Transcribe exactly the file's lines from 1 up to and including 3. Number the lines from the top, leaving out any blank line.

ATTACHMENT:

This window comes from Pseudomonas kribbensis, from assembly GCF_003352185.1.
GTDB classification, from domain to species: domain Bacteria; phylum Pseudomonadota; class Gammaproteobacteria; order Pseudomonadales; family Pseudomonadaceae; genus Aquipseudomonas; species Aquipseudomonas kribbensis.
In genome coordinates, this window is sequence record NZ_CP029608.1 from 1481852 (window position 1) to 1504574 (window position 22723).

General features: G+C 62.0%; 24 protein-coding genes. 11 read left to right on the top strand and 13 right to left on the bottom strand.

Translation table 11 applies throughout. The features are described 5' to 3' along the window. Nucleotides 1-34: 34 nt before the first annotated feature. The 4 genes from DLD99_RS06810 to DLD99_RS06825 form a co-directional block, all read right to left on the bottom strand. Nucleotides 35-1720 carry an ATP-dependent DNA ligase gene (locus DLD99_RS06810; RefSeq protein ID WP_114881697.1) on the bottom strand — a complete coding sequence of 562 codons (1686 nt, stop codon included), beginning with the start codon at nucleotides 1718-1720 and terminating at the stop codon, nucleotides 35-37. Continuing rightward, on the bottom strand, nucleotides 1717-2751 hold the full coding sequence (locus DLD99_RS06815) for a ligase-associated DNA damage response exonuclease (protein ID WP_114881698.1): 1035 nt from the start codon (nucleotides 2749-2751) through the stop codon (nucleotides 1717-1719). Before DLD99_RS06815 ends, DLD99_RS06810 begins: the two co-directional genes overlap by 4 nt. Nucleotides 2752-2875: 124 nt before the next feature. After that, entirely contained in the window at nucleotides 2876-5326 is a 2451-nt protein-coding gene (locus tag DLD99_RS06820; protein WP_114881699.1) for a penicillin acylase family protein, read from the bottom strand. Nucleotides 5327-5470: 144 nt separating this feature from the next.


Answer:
This window comes from Pseudomonas kribbensis, from assembly GCF_003352185.1.
GTDB classification, from domain to species: domain Bacteria; phylum Pseudomonadota; class Gammaproteobacteria; order Pseudomonadales; family Pseudomonadaceae; genus Aquipseudomonas; species Aquipseudomonas kribbensis.
In genome coordinates, this window is sequence record NZ_CP029608.1 from 1481852 (window position 1) to 1504574 (window position 22723).